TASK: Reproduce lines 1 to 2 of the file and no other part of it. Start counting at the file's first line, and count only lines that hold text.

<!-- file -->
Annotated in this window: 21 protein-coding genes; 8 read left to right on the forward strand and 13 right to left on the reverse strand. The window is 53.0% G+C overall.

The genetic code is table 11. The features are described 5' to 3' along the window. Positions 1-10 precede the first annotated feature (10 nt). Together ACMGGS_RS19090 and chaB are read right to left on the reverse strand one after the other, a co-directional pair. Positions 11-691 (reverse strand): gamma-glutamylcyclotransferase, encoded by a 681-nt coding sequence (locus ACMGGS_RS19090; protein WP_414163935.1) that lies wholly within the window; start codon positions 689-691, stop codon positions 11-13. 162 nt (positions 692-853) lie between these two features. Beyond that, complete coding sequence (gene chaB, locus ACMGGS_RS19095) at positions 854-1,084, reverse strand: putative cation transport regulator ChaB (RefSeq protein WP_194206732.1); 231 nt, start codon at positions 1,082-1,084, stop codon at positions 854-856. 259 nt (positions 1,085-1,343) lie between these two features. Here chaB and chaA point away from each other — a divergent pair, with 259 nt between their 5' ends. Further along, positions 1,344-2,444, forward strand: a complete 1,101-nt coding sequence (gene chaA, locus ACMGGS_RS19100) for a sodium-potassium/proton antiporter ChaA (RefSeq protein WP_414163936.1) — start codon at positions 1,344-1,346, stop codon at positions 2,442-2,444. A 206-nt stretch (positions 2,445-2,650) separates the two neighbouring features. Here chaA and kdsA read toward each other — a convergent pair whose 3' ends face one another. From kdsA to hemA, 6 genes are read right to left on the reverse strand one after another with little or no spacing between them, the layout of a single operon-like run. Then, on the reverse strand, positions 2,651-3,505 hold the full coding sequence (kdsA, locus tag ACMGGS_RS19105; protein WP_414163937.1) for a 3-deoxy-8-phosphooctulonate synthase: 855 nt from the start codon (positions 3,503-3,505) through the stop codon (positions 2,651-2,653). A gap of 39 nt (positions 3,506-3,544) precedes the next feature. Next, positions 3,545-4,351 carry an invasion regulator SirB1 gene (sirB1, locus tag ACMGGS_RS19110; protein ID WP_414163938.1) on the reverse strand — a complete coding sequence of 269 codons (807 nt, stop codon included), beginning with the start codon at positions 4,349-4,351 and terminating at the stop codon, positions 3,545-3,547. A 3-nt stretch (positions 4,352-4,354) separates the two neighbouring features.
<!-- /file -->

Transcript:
Annotated in this window: 21 protein-coding genes; 8 read left to right on the forward strand and 13 right to left on the reverse strand. The window is 53.0% G+C overall.

The genetic code is table 11. The features are described 5' to 3' along the window. Positions 1-10 precede the first annotated feature (10 nt). Together ACMGGS_RS19090 and chaB are read right to left on the reverse strand one after the other, a co-directional pair. Positions 11-691 (reverse strand): gamma-glutamylcyclotransferase, encoded by a 681-nt coding sequence (locus ACMGGS_RS19090; protein WP_414163935.1) that lies wholly within the window; start codon positions 689-691, stop codon positions 11-13. 162 nt (positions 692-853) lie between these two features. Beyond that, complete coding sequence (gene chaB, locus ACMGGS_RS19095) at positions 854-1,084, reverse strand: putative cation transport regulator ChaB (RefSeq protein WP_194206732.1); 231 nt, start codon at positions 1,082-1,084, stop codon at positions 854-856. 259 nt (positions 1,085-1,343) lie between these two features. Here chaB and chaA point away from each other — a divergent pair, with 259 nt between their 5' ends. Further along, positions 1,344-2,444, forward strand: a complete 1,101-nt coding sequence (gene chaA, locus ACMGGS_RS19100) for a sodium-potassium/proton antiporter ChaA (RefSeq protein WP_414163936.1) — start codon at positions 1,344-1,346, stop codon at positions 2,442-2,444. A 206-nt stretch (positions 2,445-2,650) separates the two neighbouring features. Here chaA and kdsA read toward each other — a convergent pair whose 3' ends face one another. From kdsA to hemA, 6 genes are read right to left on the reverse strand one after another with little or no spacing between them, the layout of a single operon-like run. Then, on the reverse strand, positions 2,651-3,505 hold the full coding sequence (kdsA, locus tag ACMGGS_RS19105; protein WP_414163937.1) for a 3-deoxy-8-phosphooctulonate synthase: 855 nt from the start codon (positions 3,503-3,505) through the stop codon (positions 2,651-2,653). A gap of 39 nt (positions 3,506-3,544) precedes the next feature. Next, positions 3,545-4,351 carry an invasion regulator SirB1 gene (sirB1, locus tag ACMGGS_RS19110; protein ID WP_414163938.1) on the reverse strand — a complete coding sequence of 269 codons (807 nt, stop codon included), beginning with the start codon at positions 4,349-4,351 and terminating at the stop codon, positions 3,545-3,547. A 3-nt stretch (positions 4,352-4,354) separates the two neighbouring features.